The More You Know: Geofencing Edition

Geofencing. Everyone’s talking about it. It’s one of the shiny new toys for digital enrollment marketers. But why? Does it really work? Where and how is it best used for higher education?

Let’s start with a simple clarification. What is geofencing? Many think geofencing is just the delivery of ads to audiences while they’re in a specific location during a specific time. But that’s only part of it. Geofencing is the act of drawing a fence around a particular location, which allows you to construct mobile audiences and not only serve ads to devices within the geofence while they’re there but also after they’ve left.

Geofencing is also often confused with the standard digital marketing approach of geotargeting. What’s the difference? Geotargeting is mapping out a location, which could be as finite as a small radius around latitude and longitude coordinates or as broad as the entire United States, and delivering ads to audiences while they’re there and across all devices. This makes geotargeting generally more effective and more affordable when using larger regions.

This is still kind of confusing, right? That’s kind of the point. It’s important to start with what you’re trying to accomplish first. Not with jumping on board with a new technology that sounds cool. In full disclosure, here at Carnegie, we do all of this. And we also put a lot of work into vetting all of these to find and perfect the strategies that will work best for the higher education space. Recently, geofencing has been touted as a great option to reach audiences while they’re at a fair, in church, or even the questionable practice of at the open house of a competitor institution. No! Remember, it’s about drawing a fence and capturing the mobile devices while they’re there. And the stars that need to align to capture a significant portion of that audience mean that doing this in a short amount of time is ineffective.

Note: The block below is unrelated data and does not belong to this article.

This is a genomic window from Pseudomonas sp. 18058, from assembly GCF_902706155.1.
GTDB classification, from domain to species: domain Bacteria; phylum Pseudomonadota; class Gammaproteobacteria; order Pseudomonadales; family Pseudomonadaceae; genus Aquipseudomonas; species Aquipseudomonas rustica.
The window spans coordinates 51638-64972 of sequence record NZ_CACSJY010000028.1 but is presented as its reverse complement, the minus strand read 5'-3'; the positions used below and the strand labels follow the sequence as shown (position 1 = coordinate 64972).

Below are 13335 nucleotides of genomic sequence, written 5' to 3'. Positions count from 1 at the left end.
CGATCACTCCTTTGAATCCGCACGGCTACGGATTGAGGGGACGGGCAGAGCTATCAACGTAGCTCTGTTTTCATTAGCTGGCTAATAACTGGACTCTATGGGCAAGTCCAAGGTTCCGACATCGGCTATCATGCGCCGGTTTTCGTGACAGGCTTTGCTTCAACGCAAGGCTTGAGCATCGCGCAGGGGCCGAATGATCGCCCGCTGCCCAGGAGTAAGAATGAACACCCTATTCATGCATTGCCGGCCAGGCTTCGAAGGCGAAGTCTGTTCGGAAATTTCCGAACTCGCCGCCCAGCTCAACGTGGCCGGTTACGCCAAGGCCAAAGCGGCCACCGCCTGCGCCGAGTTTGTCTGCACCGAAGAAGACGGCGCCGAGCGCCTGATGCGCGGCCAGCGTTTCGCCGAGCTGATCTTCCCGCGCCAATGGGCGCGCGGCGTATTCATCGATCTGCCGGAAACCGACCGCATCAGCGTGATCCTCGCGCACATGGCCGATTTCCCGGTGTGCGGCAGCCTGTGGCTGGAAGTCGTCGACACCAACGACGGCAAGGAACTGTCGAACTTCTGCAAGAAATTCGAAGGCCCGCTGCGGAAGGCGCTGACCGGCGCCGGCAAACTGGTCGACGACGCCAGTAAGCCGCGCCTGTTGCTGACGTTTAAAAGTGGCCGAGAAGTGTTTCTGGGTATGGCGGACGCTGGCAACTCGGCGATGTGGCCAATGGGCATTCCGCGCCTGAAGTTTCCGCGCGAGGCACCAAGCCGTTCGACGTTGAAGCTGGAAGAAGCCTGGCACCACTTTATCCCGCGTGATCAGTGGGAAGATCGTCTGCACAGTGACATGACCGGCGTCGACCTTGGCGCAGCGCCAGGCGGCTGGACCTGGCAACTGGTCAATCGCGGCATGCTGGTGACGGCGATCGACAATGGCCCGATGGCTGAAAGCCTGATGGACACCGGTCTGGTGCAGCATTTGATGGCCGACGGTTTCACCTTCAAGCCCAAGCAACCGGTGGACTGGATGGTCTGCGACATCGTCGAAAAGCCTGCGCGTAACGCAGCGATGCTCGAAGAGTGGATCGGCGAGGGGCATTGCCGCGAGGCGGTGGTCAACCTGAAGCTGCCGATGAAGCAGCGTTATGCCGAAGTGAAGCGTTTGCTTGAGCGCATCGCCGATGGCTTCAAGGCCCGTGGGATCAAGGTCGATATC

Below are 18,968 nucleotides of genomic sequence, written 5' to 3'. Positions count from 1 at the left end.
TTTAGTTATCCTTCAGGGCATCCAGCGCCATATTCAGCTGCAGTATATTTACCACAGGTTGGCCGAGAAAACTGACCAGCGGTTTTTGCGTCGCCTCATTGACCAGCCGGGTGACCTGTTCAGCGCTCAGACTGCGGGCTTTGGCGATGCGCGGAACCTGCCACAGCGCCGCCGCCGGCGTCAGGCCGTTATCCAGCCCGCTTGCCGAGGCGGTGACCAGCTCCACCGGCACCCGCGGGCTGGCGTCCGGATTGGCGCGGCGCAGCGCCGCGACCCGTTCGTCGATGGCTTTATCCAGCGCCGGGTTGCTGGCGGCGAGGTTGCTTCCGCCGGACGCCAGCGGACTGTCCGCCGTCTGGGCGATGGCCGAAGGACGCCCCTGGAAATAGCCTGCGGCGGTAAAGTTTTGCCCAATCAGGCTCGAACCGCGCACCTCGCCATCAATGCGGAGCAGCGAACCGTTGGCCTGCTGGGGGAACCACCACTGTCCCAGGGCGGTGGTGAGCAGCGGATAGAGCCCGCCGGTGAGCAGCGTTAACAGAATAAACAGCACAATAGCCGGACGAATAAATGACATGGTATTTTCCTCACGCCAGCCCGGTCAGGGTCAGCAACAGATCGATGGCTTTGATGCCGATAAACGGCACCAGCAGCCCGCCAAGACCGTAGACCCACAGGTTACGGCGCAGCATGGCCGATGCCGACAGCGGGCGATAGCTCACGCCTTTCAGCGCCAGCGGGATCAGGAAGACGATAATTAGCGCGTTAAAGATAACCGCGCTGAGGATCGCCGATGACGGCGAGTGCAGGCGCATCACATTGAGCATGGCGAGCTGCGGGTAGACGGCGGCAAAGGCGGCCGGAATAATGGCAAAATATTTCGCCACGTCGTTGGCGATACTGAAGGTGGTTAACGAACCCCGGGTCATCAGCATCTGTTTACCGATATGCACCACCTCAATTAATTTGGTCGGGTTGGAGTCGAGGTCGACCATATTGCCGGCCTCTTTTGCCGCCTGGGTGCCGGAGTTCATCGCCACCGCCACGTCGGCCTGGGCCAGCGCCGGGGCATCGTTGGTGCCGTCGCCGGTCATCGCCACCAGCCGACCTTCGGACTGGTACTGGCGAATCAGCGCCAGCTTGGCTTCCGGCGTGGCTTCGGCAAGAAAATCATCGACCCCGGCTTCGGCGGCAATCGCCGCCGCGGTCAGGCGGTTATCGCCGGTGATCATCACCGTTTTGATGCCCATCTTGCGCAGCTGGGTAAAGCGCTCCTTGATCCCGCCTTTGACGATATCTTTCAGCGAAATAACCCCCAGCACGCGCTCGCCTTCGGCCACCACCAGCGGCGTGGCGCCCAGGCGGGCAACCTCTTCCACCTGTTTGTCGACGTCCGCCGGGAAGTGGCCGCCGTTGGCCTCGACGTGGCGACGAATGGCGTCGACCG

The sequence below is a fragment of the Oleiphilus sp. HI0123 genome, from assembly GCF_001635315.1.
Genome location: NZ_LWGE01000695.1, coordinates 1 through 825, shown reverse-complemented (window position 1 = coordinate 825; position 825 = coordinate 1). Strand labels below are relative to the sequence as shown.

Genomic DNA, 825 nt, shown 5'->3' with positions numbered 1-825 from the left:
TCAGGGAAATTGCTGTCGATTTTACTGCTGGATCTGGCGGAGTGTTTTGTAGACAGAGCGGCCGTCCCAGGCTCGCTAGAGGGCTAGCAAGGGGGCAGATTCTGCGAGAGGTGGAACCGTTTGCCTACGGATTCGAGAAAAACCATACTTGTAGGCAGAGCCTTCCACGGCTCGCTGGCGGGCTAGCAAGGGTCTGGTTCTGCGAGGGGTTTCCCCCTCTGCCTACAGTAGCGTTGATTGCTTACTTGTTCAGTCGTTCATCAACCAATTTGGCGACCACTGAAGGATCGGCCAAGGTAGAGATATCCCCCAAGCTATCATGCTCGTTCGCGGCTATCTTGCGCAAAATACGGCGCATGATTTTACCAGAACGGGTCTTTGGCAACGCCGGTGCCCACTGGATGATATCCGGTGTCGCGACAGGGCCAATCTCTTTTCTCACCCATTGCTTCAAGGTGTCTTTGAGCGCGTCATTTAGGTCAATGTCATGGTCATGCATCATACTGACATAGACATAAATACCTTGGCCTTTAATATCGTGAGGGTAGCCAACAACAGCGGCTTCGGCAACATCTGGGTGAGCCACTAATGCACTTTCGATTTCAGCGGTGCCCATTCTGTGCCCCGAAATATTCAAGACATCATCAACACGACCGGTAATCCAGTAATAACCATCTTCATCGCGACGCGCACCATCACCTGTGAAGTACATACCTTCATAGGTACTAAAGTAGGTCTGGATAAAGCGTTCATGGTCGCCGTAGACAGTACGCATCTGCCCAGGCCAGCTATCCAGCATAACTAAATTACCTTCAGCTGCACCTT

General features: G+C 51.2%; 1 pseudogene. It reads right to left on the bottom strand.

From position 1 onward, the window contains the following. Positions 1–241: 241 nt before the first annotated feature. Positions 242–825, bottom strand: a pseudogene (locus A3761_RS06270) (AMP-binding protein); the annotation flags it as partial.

With all this in mind, here are some of the strategies we’ve seen work well for location-based efforts:

  • Feeder high schools. At Carnegie, we went ahead and “drew fences” around every high school in the country as of last fall. The result? We’ve constructed robust mobile audiences for every one of your feeder high schools and can initiate a mobile campaign to them at the flip of a switch.
  • Community colleges. We’ve seen a blend of geofencing/mobile and rooftop IP Targeting work well for accomplishing some digital marketing to help with transfer goals.
  • Businesses, hospitals, etc. For graduate efforts when there are some known locations like these that you draw from, location-based digital strategies can be a good option.
  • Developing look-alike audiences. The mobile audiences constructed via geofencing technologies can be modeled and profiled so additional new audiences can be developed that “look like” those you’ve geofenced.

So the next time the phone rings with a company touting geofencing as the next big thing, or you’re having conversations around the conference room table about this new technology everyone’s talking about, take a step back and reconsider what it is you want to accomplish. Maybe geofencing is the answer. Maybe it’s rooftop IP Targeting, or geotargeting via custom outreach. Or maybe, it’s simply sending a recruiter to that location during that specific event. 

Follow Mark on Twitter @Cunningham527

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